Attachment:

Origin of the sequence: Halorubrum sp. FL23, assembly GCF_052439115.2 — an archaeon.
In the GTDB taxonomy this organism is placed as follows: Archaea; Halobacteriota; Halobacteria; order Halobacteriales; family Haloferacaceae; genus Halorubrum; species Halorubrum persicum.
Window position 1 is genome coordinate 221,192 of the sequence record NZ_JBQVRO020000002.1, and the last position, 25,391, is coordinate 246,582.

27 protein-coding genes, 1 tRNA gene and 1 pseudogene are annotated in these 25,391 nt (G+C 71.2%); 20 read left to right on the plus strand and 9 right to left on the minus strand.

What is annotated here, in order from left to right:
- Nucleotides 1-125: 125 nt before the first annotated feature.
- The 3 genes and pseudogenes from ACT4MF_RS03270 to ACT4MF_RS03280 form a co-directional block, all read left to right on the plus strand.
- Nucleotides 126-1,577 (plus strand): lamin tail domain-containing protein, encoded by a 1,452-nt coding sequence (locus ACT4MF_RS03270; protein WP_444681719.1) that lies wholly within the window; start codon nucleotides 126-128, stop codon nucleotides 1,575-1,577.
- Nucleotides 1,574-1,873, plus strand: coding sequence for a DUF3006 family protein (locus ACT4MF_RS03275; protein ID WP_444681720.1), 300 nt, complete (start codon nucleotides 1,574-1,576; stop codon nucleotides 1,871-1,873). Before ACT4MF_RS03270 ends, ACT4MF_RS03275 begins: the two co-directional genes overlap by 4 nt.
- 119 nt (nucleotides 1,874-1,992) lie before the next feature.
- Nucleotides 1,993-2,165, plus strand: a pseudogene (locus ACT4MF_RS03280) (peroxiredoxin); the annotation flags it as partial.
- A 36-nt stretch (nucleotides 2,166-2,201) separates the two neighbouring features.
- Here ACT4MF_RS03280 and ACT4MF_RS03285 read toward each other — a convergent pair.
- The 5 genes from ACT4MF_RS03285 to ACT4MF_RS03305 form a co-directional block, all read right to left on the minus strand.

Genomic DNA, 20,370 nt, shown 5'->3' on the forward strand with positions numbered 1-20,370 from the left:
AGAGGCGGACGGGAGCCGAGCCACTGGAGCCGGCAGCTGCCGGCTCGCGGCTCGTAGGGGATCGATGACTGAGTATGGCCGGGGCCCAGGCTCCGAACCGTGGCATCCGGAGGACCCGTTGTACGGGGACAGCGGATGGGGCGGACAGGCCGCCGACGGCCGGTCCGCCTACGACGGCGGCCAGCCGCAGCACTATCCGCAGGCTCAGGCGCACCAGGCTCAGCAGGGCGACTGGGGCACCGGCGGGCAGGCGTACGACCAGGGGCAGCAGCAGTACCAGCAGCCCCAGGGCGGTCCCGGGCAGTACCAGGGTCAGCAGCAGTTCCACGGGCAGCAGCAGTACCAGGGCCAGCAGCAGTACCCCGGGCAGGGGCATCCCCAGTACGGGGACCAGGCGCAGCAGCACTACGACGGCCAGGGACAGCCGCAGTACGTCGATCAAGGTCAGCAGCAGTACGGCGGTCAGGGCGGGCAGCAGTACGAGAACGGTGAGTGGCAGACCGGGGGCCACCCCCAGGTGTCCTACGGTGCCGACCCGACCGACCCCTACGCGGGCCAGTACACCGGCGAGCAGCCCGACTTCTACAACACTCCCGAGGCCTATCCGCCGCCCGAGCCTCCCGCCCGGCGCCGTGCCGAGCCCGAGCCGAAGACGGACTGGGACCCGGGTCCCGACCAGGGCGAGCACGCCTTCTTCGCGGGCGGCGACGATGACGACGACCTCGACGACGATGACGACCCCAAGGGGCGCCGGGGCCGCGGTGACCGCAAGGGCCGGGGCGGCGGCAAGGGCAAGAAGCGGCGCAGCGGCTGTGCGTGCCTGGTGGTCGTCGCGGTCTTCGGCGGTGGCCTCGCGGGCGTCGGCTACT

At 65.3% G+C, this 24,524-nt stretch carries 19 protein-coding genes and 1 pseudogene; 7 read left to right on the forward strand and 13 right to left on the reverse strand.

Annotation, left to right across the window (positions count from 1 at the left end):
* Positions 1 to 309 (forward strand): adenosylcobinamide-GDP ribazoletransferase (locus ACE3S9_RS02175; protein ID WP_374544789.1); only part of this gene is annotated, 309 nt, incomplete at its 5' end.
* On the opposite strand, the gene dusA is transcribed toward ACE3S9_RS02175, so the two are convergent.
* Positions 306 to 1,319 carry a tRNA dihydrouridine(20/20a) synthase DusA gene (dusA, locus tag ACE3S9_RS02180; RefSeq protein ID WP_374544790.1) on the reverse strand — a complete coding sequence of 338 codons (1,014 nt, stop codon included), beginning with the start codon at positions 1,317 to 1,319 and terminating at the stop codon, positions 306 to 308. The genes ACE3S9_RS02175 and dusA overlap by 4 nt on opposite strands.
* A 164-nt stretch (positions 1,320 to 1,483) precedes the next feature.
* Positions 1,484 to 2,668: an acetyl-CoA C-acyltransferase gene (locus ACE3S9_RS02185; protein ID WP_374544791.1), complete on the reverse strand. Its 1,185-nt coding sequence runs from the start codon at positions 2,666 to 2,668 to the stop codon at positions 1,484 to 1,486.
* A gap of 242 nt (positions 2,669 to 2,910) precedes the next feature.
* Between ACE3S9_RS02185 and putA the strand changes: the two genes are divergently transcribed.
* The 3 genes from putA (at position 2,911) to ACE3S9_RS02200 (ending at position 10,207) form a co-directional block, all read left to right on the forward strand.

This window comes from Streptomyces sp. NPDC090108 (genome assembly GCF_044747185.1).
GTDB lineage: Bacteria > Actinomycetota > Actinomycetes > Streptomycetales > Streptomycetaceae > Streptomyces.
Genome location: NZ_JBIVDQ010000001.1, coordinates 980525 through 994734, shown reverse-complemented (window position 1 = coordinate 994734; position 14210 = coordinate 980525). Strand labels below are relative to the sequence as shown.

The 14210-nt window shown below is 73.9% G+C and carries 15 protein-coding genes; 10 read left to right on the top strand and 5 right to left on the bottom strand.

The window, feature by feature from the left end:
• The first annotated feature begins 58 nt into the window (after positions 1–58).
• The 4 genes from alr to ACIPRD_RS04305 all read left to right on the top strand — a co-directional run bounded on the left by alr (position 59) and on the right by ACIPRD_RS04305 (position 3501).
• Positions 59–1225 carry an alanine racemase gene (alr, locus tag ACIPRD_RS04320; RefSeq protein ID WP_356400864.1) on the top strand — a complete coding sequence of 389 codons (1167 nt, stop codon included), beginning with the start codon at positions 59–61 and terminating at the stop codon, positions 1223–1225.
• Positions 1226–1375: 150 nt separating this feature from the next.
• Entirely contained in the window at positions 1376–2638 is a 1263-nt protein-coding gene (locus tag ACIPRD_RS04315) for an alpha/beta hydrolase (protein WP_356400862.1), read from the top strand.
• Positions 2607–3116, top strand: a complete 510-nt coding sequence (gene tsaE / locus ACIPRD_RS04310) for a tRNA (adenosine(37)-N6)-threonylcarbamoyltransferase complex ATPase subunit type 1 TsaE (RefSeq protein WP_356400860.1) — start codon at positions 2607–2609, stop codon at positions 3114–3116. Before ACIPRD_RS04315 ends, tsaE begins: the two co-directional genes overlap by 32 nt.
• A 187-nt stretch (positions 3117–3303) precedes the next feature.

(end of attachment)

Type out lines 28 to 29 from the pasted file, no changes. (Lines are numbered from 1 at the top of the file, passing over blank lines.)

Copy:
GTDB lineage: Bacteria > Actinomycetota > Actinomycetes > Streptomycetales > Streptomycetaceae > Streptomyces.
Genome location: NZ_JBIVDQ010000001.1, coordinates 980525 through 994734, shown reverse-complemented (window position 1 = coordinate 994734; position 14210 = coordinate 980525). Strand labels below are relative to the sequence as shown.